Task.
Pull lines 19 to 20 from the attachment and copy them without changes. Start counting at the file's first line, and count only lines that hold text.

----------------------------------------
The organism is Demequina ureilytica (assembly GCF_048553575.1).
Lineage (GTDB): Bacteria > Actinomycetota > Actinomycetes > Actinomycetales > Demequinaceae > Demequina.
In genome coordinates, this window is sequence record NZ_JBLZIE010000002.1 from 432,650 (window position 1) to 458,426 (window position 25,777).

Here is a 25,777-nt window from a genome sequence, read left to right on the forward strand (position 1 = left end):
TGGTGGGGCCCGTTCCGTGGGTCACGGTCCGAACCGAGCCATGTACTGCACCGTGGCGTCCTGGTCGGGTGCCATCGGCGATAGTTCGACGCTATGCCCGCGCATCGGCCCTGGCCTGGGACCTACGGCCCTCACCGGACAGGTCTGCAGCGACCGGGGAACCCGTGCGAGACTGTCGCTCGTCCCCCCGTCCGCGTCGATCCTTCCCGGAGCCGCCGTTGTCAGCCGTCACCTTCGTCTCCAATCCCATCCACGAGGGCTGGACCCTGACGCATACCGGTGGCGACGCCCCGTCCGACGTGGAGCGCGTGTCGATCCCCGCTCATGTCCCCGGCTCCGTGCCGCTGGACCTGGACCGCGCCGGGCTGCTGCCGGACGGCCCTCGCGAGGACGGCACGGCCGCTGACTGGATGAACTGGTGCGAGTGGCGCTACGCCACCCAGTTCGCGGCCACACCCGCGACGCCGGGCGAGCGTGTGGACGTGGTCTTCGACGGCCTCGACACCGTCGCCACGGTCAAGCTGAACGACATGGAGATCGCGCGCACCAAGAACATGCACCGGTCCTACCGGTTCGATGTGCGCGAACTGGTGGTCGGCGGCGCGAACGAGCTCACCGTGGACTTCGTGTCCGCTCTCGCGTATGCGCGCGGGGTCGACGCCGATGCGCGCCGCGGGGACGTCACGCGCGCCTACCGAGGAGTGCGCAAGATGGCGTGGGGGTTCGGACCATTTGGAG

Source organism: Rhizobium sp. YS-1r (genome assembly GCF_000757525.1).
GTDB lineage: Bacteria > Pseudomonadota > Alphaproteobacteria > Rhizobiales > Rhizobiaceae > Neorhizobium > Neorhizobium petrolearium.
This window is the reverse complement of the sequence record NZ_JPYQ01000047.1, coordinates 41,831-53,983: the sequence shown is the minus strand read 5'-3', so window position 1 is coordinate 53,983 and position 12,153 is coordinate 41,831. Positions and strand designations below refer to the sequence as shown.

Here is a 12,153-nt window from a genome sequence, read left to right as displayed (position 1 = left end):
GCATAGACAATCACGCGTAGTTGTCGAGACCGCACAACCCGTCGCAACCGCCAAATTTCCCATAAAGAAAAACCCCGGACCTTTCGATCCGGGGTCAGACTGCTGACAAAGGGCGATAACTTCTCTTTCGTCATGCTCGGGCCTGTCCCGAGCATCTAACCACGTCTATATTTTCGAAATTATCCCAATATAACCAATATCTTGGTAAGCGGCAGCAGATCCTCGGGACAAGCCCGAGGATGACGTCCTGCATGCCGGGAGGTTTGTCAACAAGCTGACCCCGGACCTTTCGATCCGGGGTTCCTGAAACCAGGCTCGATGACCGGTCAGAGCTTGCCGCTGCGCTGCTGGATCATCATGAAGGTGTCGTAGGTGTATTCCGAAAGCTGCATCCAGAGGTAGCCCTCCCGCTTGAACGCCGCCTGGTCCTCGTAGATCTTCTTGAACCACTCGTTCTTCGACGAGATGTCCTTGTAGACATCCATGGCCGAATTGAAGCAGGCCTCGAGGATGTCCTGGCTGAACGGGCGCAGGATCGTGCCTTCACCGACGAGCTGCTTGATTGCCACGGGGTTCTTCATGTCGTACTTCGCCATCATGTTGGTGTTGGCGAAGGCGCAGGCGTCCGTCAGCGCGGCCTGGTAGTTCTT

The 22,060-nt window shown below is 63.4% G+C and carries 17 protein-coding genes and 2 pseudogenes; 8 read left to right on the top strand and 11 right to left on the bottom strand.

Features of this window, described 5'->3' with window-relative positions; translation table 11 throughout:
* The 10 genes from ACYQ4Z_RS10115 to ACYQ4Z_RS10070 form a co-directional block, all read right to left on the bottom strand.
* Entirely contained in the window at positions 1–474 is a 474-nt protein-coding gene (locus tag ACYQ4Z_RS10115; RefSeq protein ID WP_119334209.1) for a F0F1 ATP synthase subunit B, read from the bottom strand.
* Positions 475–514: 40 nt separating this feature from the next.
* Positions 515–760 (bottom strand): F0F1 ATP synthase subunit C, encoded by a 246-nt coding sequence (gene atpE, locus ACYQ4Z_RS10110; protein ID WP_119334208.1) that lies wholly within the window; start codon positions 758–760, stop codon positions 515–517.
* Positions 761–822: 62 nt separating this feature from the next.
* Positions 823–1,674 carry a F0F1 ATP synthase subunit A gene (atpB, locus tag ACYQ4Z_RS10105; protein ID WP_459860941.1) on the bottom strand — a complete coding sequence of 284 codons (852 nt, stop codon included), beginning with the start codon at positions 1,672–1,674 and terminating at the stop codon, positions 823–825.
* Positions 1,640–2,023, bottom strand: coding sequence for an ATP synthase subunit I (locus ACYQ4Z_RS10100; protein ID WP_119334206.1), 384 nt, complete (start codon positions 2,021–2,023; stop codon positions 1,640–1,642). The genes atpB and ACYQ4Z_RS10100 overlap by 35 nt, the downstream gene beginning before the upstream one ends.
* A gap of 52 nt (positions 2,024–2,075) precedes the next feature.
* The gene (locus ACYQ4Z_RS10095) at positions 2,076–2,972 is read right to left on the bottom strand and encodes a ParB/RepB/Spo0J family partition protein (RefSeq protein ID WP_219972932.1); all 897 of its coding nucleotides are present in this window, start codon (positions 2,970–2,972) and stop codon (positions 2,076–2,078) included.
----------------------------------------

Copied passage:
* Positions 1,640–2,023, bottom strand: coding sequence for an ATP synthase subunit I (locus ACYQ4Z_RS10100; protein ID WP_119334206.1), 384 nt, complete (start codon positions 2,021–2,023; stop codon positions 1,640–1,642). The genes atpB and ACYQ4Z_RS10100 overlap by 35 nt, the downstream gene beginning before the upstream one ends.
* A gap of 52 nt (positions 2,024–2,075) precedes the next feature.